Sunday 18 February 2018

'We need more gardaí to stop rural crime wave'

Gary Crossan, manager, and Rachel Mooney, staff member, at one of the takeaways. Photo: North West Newspix
Gary Crossan, manager, and Rachel Mooney, staff member, at one of the takeaways. Photo: North West Newspix
Mattie Crossan’s take-away, just yards from the Border, which has been raided twice. Photo: NW NewsPix

Greg Harkin

A businessman who has been targeted by thieves on six separate occasions in the past two years says the next Government needs to "up its game" on rural crime.

Finn Harps centre-half Mattie Crossan (29) runs three takeaways in rural areas of Co Donegal.

He was part of the soccer squad taking on reigning champions Dundalk at Oriel Park on Friday.

But he says the threat of a return of burglary gangs to his premises in Killea, St Johnston or Raphoe is never far from the back of his mind.

"It never goes away," he says. "You are constantly on your guard and always on the look-out, hoping it doesn't happen again."

In one raid in Raphoe, the masked thieves raided the takeaway and threatened staff.

The terrifying raid was captured on CCTV. In another raid, burglars smashed their way into his St Johnston premises and stole cash and a cash register.

Mr Crossan has spent €5,000 on new security shutters and installed panic alarms in a bid to thwart another raid.

Last year, he had to move from his premises in another border hamlet of Killea after his chip shop there had been smashed up in a ram-raid attack.

"I had to move after that attack," he said. "I had to get more secure premises, but it's hard to keep going knowing that this could happen again.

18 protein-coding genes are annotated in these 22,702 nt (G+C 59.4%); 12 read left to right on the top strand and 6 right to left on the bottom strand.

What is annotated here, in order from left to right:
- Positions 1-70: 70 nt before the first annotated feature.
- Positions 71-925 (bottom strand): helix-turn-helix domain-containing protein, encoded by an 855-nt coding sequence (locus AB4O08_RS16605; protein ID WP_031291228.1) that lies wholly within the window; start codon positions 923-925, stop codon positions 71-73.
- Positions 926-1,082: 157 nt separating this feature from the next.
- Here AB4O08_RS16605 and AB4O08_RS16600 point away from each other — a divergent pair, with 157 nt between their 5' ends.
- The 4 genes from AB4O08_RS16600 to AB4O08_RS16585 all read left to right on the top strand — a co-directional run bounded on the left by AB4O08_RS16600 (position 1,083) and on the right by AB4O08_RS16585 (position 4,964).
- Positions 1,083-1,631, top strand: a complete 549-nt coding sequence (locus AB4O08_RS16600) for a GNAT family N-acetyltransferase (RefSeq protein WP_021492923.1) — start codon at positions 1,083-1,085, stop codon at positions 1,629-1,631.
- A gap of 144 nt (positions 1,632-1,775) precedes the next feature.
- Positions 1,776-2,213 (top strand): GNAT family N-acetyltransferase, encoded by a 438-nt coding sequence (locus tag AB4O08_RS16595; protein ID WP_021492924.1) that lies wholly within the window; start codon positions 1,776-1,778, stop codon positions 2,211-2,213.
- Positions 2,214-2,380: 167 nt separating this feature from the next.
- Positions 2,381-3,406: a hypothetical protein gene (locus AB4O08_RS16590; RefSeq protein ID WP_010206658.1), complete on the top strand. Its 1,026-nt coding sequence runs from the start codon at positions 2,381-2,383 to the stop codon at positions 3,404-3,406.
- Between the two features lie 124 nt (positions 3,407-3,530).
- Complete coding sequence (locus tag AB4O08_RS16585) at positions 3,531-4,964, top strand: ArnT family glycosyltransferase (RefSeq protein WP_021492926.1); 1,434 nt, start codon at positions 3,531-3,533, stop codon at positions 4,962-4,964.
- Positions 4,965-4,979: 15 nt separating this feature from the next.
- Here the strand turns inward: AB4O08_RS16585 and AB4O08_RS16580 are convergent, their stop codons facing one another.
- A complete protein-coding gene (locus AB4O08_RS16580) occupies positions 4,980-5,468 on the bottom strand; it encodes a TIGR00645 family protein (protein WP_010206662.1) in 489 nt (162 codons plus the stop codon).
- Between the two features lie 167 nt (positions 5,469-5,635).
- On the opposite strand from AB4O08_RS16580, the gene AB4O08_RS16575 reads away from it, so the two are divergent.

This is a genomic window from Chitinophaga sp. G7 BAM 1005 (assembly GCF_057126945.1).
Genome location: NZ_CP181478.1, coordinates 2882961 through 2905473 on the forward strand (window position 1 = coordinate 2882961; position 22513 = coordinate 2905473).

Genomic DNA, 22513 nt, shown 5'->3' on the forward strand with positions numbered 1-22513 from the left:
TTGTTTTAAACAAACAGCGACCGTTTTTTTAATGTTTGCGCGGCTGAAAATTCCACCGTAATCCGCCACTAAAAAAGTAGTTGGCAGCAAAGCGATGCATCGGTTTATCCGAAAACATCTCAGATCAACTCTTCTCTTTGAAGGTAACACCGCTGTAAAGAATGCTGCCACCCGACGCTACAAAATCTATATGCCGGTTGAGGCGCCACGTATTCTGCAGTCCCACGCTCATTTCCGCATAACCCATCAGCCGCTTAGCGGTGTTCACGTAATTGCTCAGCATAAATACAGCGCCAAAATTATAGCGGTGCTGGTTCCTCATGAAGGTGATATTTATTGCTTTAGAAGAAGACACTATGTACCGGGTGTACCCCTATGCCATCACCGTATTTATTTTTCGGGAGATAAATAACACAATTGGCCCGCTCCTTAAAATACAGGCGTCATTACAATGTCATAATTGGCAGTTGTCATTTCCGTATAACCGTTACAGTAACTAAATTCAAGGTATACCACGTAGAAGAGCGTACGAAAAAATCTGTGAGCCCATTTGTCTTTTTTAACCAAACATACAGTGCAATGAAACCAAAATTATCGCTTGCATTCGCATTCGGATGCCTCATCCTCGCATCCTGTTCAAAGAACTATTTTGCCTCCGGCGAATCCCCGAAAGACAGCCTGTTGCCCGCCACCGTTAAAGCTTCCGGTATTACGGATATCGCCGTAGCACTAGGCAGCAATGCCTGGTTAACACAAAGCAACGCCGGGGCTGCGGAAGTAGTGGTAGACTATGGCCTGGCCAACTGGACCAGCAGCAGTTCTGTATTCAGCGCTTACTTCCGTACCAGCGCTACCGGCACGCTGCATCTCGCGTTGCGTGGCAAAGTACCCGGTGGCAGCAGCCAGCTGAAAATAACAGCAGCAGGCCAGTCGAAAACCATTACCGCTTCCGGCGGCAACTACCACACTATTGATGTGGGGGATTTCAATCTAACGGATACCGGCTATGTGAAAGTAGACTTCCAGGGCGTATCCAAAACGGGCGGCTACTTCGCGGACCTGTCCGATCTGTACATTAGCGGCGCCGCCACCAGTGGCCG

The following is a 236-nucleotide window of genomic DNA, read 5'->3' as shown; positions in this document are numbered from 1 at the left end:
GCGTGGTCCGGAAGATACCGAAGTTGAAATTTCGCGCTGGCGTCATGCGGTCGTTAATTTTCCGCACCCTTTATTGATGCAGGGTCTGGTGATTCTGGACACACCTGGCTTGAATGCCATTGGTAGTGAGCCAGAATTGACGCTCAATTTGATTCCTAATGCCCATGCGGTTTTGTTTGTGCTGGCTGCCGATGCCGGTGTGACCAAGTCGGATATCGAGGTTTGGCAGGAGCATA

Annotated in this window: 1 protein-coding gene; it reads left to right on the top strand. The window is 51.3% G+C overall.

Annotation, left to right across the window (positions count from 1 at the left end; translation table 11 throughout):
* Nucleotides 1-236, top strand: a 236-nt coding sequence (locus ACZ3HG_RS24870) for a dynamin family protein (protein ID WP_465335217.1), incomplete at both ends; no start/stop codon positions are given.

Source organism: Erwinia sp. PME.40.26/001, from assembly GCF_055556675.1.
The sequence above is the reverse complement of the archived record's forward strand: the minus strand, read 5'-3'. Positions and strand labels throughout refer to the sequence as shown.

"I've been raided five or six times in the space of two years. No one has ever been charged, no one has appeared in court."

Mr Crossan said local gardaí were "the best in the world" but there were not enough of them.

"It's crazy that we have a handful of gardaí along this side of the Border, with no thought whatsoever given to the fact we are neighbours, 2km away, with Derry city, which has a population of 100,000 and where resources are also being cut," he said.

"It works both ways. Criminals from both sides of the Border can come and go.

"The local gardaí are brilliant. They are around as much as they can be but there aren't enough of them."

The Finn Harps player said he was highly frustrated.

"The main problem is the justice system. If anyone is caught for something, they are back out within hours on bail.

"No one does jail time any more. I'd hate to be a garda, doing all their work and then seeing it come to nothing," he said.

"People in rural areas and small business people like me working in rural areas feel badly let down."

Irish Independent

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